October Offers Birding Opportunities, Festival

A merlin, a small species of falcon, is one of the migratory birds arriving on the Outer Banks this time of year. Photo: Jeff Lewis

Reprinted from the Outer Banks Voice

OUTER BANKS – Great weather and great birding are ahead as migratory species flock our way this month and an event next week that is sure to make aspiring birders say, “Wow!”

Birders can expect everything from tiny kinglets to raptors to geese, and maybe a few swans as well. And with cool fall temperatures here, there’s every reason to get outside and enjoy the show.

If you’re new to the game, or just prefer birding in groups, the main session of the 21st annual Wings Over Water Wildlife Festival takes place Oct. 17 to Oct. 22 on the Outer Banks. An “Encore” session is set for Dec. 8-10.

Considered one of the premier East Coast wildlife festivals, Wings Over Water, or WOW, offers nature-oriented field trips and programs, with everything from birding to paddling to photography to astronomy. Various trips will take you to any one of six nearby wildlife refuges or other wild areas like the Palmetto-Peartree Preserve, Nags Head Woods, Kitty Hawk Woods, Audubon Pine Island Sanctuary and Center and Hatteras and Ocracoke islands.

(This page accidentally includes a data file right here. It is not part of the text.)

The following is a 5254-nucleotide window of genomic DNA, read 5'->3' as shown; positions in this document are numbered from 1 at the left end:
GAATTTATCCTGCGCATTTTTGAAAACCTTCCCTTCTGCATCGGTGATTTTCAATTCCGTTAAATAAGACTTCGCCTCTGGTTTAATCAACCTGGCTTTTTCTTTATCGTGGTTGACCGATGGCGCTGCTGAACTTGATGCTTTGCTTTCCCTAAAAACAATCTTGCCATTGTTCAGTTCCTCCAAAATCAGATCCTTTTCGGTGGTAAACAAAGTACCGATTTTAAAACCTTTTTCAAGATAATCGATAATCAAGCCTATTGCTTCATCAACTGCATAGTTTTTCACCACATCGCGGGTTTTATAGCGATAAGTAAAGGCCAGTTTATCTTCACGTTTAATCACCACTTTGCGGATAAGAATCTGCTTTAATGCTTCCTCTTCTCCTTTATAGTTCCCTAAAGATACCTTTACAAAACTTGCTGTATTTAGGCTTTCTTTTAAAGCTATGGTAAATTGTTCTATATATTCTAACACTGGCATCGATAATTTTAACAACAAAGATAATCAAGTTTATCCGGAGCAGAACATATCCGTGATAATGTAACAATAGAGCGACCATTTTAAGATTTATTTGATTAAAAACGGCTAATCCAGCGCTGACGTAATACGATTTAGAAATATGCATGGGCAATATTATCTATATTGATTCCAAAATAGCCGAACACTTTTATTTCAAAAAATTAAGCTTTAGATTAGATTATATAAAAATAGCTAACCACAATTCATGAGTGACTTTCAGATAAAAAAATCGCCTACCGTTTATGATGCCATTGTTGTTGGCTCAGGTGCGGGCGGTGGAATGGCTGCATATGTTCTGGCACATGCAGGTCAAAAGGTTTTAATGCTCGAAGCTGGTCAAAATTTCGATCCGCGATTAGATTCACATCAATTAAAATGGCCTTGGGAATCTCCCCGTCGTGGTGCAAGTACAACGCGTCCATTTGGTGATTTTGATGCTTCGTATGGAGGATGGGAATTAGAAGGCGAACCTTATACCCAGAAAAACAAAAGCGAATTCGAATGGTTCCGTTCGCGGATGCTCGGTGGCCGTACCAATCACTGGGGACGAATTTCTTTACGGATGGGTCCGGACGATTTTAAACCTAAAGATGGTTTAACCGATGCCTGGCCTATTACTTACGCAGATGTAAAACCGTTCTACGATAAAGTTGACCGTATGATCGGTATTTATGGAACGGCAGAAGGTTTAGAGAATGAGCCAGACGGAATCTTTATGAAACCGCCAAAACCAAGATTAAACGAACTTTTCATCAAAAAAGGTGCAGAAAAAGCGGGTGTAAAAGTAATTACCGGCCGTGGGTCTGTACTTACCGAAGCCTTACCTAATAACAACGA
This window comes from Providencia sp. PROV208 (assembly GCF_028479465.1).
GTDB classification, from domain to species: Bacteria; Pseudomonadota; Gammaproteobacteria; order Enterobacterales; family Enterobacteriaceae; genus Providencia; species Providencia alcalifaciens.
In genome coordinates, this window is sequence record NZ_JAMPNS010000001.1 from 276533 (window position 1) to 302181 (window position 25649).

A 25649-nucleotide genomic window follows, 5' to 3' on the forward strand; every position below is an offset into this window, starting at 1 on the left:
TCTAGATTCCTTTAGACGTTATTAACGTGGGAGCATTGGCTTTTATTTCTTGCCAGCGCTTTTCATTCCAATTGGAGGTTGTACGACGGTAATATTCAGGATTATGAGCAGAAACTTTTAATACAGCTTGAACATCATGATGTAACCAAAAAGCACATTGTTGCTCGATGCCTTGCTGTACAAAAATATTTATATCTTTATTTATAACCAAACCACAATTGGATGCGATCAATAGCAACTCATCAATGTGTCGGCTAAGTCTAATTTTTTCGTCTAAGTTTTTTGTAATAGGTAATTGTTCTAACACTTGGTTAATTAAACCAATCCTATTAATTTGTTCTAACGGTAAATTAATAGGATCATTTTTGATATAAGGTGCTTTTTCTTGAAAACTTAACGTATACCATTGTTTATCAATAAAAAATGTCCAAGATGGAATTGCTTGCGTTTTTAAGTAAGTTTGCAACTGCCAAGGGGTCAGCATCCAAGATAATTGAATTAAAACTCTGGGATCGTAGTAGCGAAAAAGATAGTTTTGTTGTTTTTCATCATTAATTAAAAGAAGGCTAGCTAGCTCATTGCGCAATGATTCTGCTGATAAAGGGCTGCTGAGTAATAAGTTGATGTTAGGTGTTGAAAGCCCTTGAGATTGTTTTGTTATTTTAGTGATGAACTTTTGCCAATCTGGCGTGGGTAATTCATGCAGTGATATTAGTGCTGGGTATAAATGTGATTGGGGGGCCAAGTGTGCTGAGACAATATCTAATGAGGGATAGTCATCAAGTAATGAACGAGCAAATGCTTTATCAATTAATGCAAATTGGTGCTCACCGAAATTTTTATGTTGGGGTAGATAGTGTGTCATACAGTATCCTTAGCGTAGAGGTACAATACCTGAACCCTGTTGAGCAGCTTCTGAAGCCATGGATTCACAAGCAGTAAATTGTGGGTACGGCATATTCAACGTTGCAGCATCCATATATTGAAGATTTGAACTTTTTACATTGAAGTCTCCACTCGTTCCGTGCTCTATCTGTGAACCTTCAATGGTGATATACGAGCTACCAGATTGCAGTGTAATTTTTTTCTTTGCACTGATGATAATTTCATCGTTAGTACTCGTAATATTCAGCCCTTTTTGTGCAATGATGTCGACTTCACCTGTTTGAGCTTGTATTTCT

One of the attractions for me is being able to get into some of the normally closed areas of the refuges. The volunteer trip leaders are experts in their fields and will do their best to show you a good time. Check the WOW website for more details.

This month plenty of waterfowl should be available to enjoy.

A northern shoveler is a duck that uses its large, spoon-shaped bill to strain food from water. Photo: Jeff Lewis

All of the puddle duck (dabbler) species should be present, with the diving ducks not far behind.

Snow geese start to show up this month as well. Look especially in those refuges that have impoundments: Pea Island, Mattamuskeet and Mackay Island National Wildlife. The Alligator River Wildlife Refuge should be good, too, if the farm fields have been flooded. Other potentially good spots to try are the Bodie Island Pond and Morgan Futch Game Lands, just across the Alligator River Bridge in Tyrrell County.

October is a big month for raptors.

Sharp-shinned and Cooper’s hawks arrive, wreaking havoc with songbirds, including the ones in our yards. Northern harriers can be seen gliding over our marshes and farm fields, tilting back and forth as they look for rodents. Our resident red-tailed hawks will be joined by their brethren from the north.